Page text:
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Christopher van de Wetering


Mentor: Michael Knudson, M.D./Ph.D.
Lab Phone: 335-9203

Paradoxical Effects of Bcl-2 Family Members on Tumorigenesis and Chromosomal Instability

The major goal of our work is to understand the mechanism by which members of the Bcl-2 family regulate oncogenesis. Bcl-2 is an oncogene expressed in some B cell lymphomas and functions to prevent cell death. Many genes homologous to Bcl-2 have been discovered and regulate cell death. These regulators of cell death can be organized into two main classes: A) anti-apoptotic (i.e. Bcl-2) and B) pro-apoptotic (i.e. Bax). Previous studies of the pro-apoptotic Bcl-2 family member Bax have implicated it as a tumor suppressor that it acts downstream of p53 to promote cell death and inhibit oncogenesis. However, in our previous studies, Bax deficiency alone or in combination with p53 deficiency did not predispose to cancer. Instead, we have found that increased Bax expression in T cells employing transgenic mice is able to accelerate tumor formation. Although the mechanism by which Bax promotes oncogenesis is not well defined, increased proliferation has been correlated with increased Bax expression. A hallmark of oncogenesis is genomic instability. Microsatellite and chromosomal instability have been observed in nearly all human malignancies and has been described as an "enabling characteristic" that accelerates the formation of tumors by increasing the rates of genetic mutation. In preliminary studies, we found that thymocytes isolated from Lck-Bax transgenic mice were prone to chromosomal instability (gross aneuploidy) and that this phenomenon occurs prior to the onset of obvious tumor formation. The major goal of this project is to examine how expression of Bcl-2 family members (Bax and Bcl-2) regulates genomic instability and their paradoxical effects on tumor development. We are currently applying the use of both cell culture and animal models to examine the molecular basis of these effects.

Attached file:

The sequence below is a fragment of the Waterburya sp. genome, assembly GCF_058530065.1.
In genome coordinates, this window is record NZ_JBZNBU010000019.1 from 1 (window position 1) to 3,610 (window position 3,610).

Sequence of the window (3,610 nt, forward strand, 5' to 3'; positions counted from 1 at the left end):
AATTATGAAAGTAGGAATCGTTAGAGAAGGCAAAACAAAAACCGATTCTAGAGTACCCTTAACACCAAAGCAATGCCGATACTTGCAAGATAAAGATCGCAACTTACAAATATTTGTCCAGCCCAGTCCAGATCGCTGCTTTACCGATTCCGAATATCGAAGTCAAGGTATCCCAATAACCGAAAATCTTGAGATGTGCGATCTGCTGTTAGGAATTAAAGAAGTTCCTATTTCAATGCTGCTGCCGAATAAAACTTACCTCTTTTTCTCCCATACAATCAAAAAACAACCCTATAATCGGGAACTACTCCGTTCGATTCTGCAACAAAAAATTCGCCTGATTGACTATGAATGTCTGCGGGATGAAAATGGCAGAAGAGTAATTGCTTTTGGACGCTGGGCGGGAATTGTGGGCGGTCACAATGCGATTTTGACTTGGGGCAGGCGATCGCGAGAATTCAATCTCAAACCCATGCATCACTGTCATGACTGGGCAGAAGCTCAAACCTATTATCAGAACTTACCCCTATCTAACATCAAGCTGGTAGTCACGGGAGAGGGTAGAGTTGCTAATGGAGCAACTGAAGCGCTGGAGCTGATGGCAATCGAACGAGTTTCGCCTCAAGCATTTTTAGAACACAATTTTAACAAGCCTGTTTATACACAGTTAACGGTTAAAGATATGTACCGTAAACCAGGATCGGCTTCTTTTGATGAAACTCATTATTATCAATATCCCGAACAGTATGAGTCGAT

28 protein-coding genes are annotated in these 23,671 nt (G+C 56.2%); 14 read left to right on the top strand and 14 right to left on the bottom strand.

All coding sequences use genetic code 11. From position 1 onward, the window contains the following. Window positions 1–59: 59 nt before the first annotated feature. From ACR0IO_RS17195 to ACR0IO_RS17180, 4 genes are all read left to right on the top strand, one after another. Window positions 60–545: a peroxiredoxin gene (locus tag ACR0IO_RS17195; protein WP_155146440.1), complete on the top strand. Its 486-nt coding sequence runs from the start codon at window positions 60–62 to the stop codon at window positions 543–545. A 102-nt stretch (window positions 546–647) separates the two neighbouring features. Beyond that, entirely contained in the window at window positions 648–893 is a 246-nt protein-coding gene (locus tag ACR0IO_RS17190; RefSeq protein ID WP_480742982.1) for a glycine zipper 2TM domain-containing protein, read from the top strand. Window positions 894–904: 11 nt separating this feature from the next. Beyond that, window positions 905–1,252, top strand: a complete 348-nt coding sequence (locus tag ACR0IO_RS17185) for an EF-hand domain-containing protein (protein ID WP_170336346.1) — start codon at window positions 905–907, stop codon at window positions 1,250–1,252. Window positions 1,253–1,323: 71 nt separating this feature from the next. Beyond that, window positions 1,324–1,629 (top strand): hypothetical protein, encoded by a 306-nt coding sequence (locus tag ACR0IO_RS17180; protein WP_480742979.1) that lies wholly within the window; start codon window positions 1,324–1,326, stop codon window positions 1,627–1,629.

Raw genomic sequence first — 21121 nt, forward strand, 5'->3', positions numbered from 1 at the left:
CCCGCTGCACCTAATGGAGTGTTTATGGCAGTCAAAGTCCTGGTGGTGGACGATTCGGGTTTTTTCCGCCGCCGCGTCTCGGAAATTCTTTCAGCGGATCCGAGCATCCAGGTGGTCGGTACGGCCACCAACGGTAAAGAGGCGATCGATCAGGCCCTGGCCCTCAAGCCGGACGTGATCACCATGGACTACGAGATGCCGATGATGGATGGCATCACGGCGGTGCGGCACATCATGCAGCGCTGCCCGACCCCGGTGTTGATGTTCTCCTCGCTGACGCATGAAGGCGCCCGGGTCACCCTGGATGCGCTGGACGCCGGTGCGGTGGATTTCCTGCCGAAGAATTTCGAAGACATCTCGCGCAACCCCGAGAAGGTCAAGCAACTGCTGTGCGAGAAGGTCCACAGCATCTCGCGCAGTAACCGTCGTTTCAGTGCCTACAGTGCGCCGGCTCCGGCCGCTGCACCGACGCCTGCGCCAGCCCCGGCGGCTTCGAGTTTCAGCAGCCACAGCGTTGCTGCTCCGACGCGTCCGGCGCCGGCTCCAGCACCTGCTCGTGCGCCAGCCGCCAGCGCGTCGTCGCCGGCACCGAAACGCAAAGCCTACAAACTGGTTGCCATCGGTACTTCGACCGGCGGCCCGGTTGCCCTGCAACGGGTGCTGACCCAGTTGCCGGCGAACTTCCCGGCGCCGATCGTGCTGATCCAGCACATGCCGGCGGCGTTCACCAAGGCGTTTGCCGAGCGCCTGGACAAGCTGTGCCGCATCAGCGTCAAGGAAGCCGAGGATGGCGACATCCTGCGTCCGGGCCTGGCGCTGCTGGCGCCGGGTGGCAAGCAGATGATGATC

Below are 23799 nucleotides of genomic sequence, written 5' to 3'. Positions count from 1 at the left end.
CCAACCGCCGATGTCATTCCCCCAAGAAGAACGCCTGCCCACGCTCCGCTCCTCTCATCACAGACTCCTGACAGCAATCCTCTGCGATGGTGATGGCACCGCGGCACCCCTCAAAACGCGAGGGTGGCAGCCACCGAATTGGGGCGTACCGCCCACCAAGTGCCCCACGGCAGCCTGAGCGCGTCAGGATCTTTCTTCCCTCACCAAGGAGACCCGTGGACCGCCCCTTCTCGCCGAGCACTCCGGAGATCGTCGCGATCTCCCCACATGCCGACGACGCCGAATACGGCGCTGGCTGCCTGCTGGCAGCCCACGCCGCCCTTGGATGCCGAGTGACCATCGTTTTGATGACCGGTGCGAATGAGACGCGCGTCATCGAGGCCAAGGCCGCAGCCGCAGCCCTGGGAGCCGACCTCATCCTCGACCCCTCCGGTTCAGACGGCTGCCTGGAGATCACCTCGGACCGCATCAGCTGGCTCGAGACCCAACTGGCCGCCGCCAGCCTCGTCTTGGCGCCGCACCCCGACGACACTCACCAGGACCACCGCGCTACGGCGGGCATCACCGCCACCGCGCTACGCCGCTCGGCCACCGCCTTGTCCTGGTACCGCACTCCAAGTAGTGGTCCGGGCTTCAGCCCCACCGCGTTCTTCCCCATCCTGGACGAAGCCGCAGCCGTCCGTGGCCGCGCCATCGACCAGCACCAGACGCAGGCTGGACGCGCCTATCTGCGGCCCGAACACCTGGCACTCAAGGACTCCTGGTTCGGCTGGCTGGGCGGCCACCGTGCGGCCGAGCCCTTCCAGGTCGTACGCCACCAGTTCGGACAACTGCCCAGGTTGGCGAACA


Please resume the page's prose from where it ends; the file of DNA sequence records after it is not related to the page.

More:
Abstracts:

Knudson, C.M., Luke, J., Deimerly, L., and van de Wetering, C. Chromosomal Instability Induced by High Levels of Bax. Cold Spring Harbor Programmed Cell Death, Nov 9-13, 2001.

Knudson, C.M., van de Wetering, C., and Luke, J. Paradoxical tumor development and chromosomal instability in Lck-Bax transgenic mice. Oral presentation at American Society for Hematology, Philadelphia, PA, Dec 6-10, 2002.

Publications:

van de Wetering CI, Coleman MC, Spitz DR, Smith BJ, Knudson CM. Manganese superoxide dismutase gene dosage affects chromosomal instability and tumor onset in a mouse model of T cell lymphoma. Free Radic Biol Med. 2008 Apr 15;44(8):1677-86. Epub 2008 Feb 7. PubMed PMID: 18291119; PubMed Central PMCID:PMC2374742.

van de Wetering CI, Horne MC, Knudson CM. Chromosomal instability and supernumerary centrosomes represent precursor defects in a mouse model of T-cell lymphoma. Cancer Res. 2007 Sep 1;67(17):8081-8. Erratum in: Cancer Res. 2007 Oct 15;67(20):10097. Horne, Mary C [added]. PubMed PMID: 17804719.

Luke JJ, Van De Wetering CI, Knudson CM. Lymphoma development in Bax transgenic mice is inhibited by Bcl-2 and associated with chromosomal instability. Cell Death Differ. 2003 Jun;10(6):740-8. PubMed PMID: 12761582.



Honors and Awards

  • 2006 Molecular & Cellular Biology Retreat - $250 travel award for best poster.